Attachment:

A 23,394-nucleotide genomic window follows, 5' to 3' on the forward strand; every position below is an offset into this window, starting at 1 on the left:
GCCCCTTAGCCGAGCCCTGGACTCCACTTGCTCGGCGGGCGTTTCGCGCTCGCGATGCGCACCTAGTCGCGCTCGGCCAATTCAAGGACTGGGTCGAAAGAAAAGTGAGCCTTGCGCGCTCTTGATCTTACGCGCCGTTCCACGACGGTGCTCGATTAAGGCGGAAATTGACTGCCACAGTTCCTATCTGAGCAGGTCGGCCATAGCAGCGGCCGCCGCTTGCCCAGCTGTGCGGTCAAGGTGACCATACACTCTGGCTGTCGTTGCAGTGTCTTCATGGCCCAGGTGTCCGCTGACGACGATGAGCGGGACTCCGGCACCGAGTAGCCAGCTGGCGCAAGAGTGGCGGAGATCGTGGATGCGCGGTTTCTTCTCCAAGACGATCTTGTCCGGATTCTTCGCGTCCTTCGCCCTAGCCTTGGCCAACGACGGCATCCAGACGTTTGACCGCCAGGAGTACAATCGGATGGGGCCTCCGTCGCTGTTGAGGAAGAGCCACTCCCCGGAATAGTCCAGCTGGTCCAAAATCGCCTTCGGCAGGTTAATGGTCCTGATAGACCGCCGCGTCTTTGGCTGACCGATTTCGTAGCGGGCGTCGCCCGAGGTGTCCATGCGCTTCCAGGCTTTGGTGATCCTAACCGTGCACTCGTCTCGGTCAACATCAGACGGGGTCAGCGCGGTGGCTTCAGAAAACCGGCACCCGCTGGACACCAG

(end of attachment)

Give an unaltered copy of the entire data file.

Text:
A 23,394-nucleotide genomic window follows, 5' to 3' on the forward strand; every position below is an offset into this window, starting at 1 on the left:
GCCCCTTAGCCGAGCCCTGGACTCCACTTGCTCGGCGGGCGTTTCGCGCTCGCGATGCGCACCTAGTCGCGCTCGGCCAATTCAAGGACTGGGTCGAAAGAAAAGTGAGCCTTGCGCGCTCTTGATCTTACGCGCCGTTCCACGACGGTGCTCGATTAAGGCGGAAATTGACTGCCACAGTTCCTATCTGAGCAGGTCGGCCATAGCAGCGGCCGCCGCTTGCCCAGCTGTGCGGTCAAGGTGACCATACACTCTGGCTGTCGTTGCAGTGTCTTCATGGCCCAGGTGTCCGCTGACGACGATGAGCGGGACTCCGGCACCGAGTAGCCAGCTGGCGCAAGAGTGGCGGAGATCGTGGATGCGCGGTTTCTTCTCCAAGACGATCTTGTCCGGATTCTTCGCGTCCTTCGCCCTAGCCTTGGCCAACGACGGCATCCAGACGTTTGACCGCCAGGAGTACAATCGGATGGGGCCTCCGTCGCTGTTGAGGAAGAGCCACTCCCCGGAATAGTCCAGCTGGTCCAAAATCGCCTTCGGCAGGTTAATGGTCCTGATAGACCGCCGCGTCTTTGGCTGACCGATTTCGTAGCGGGCGTCGCCCGAGGTGTCCATGCGCTTCCAGGCTTTGGTGATCCTAACCGTGCACTCGTCTCGGTCAACATCAGACGGGGTCAGCGCGGTGGCTTCAGAAAACCGGCACCCGCTGGACACCAG